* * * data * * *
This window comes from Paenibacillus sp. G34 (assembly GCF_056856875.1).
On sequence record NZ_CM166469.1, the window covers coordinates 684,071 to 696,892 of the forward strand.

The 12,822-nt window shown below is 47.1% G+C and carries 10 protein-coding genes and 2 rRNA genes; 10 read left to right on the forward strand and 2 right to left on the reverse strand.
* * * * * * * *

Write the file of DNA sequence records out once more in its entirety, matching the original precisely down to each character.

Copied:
This window comes from Paenibacillus sp. G34 (assembly GCF_056856875.1).
On sequence record NZ_CM166469.1, the window covers coordinates 684,071 to 696,892 of the forward strand.

The 12,822-nt window shown below is 47.1% G+C and carries 10 protein-coding genes and 2 rRNA genes; 10 read left to right on the forward strand and 2 right to left on the reverse strand.